Nothing Sacred (1937)


A disgraced New York reporter (Fredric March, The Best Years of Our Lives) uses a Vermont woman (Carole Lombard, My Man Godfrey) with a terminal disease to save his career, but unbeknownst she is in perfect health.

Reaction & Thoughts:

“For good clean fun, there’s nothing like a wake.”

Nothing Sacred is a hilariously zany farce with an edge. This early David O. Selznick (Gone with the Wind) production offers an amazingly vicious look at the world of news media. It also shows a less than flattering picture of the American culture.

It  was directed by William A. Wellman (Battlegournd). The screnplay was written by Ben Hecht (Notorious). Ex-reporter Hecht knew a thing or two about journalism. Nothing Sacred is, among other things, a savage, full-frontal assault on the newspaper industry at a time when most people believed in the integrity of journalism.

It’s also a surprisingly merciless indictment of the gullibility of the masses. And the movie doesn’t stop there, and continues to demolish a few other sacred crows along the way. Nothing Sacred has no misgivings about making fun of things like charitable organizations, religion, etc. In addition, none of the characters pay for their sins, and that’s an interesting thing to see in an old Hollywood movie.

Nothing Sacred  is impeccably acted by a small but great cast. Carole Lombard provides the film with its best and funniest moments — she’s absolutely divine! Fredric March manages to keep up with Lombard’s energy and genius. Walter Connolly (It Happened One Night) steals many scenes as March’s long-suffering boss.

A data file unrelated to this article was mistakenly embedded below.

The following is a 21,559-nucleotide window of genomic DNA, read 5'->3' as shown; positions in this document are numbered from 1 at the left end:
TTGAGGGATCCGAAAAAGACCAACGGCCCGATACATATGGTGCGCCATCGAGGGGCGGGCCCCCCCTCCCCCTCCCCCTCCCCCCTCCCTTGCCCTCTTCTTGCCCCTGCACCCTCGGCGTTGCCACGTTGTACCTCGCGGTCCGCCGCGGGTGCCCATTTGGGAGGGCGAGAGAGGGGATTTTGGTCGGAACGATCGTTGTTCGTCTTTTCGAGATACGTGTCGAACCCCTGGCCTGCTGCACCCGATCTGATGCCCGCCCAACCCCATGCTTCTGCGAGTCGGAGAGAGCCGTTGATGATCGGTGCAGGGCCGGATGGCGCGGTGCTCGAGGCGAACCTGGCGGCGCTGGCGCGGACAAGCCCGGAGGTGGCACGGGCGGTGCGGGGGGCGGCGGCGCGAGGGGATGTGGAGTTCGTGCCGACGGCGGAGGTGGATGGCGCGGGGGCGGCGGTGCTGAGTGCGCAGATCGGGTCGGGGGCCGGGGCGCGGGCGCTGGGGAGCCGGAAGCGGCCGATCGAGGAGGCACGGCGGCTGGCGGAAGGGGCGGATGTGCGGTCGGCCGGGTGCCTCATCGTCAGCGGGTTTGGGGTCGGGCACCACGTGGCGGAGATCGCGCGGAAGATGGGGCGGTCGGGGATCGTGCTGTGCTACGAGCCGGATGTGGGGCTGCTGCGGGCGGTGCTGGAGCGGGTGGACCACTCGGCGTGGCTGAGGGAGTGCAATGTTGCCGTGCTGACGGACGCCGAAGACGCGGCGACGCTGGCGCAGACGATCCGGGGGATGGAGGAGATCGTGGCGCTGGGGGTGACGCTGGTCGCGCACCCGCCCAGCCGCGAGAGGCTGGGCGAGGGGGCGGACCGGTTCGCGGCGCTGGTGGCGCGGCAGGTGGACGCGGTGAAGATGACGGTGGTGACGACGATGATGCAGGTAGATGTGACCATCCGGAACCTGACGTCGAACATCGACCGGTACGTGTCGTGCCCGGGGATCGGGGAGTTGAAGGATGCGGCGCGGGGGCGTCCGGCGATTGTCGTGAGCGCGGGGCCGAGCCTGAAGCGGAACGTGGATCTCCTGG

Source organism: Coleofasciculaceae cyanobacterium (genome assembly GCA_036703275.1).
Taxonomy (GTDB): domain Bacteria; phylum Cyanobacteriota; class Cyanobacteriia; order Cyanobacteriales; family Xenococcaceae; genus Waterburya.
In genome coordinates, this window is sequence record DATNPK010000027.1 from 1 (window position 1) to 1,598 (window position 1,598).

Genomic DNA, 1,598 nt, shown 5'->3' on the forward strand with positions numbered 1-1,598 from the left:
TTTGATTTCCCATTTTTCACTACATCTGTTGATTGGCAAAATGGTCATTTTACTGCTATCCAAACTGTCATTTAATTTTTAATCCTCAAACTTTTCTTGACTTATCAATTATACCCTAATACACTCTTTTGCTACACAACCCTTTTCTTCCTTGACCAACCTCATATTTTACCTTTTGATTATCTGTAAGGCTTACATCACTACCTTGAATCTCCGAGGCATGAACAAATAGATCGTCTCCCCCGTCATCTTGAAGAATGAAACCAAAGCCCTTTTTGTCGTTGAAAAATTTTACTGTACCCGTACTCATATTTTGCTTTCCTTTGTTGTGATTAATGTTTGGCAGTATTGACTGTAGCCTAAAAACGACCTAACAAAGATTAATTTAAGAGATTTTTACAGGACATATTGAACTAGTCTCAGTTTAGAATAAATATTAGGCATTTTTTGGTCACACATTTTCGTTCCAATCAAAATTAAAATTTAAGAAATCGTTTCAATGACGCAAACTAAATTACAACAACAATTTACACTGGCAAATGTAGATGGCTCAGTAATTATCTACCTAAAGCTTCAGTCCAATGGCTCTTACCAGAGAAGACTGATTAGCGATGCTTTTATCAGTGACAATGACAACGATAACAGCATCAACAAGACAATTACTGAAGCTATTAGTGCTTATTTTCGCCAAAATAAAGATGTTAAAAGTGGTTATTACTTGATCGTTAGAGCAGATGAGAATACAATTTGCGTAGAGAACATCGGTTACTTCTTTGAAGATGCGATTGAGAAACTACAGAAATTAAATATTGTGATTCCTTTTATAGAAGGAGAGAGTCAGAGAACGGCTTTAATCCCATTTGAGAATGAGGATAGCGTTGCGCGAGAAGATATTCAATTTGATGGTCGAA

The delightful cast includes Charles Winninger (star of John Ford’s The Sun Shines Bright), Margaret Hamilton (The Wizard of Oz), Sig Ruman (A Night at the Opera) and famed Hollywood columnist Hedda Hopper (Sunset Boulevard) as a ship passenger. Hattie McDaniel (Gone with the Wind) has a hilarious cameo. And that’s Monty Woolley (The Man Who Came to Dinner) as one of the European physicians.

Conclusions & Final Thoughts:

Despite all the talent involved and a genuinely amusing premise, the film was an unexpected box office disappointment. Perhaps 1930s audiences were not receptive to such a cynic view of life. In any case, Nothing Sacred is a short, but funny and intelligent farce that looks more relevant now than ever. The movie is in public domain, so beware of inferior-looking prints. Highly recommended! Color, 71 minutes, Not Rated.

3 responses to “Nothing Sacred (1937)

  1. Good examination of the theme. The one thing I’d take issue with is the claim that Wellman didn’t have a signature style. One of his techniques was to obscure faces at the most emotional moments–see the conversation in this movie that takes place with the characters blocked by a tree branch. He also used more 1/2 and 3/4s profiles than most directors so that, when he did use a full-face shot, it had an impact.

    Liked by 1 person

    • Hmm … that’s interesting. I like “Wild Bill” a lot, but didn’t realize he had a “style.” I’m going to pay more attention next time I watch one of his films. Thanks!


Leave a Reply

Fill in your details below or click an icon to log in: Logo

You are commenting using your account. Log Out /  Change )

Facebook photo

You are commenting using your Facebook account. Log Out /  Change )

Connecting to %s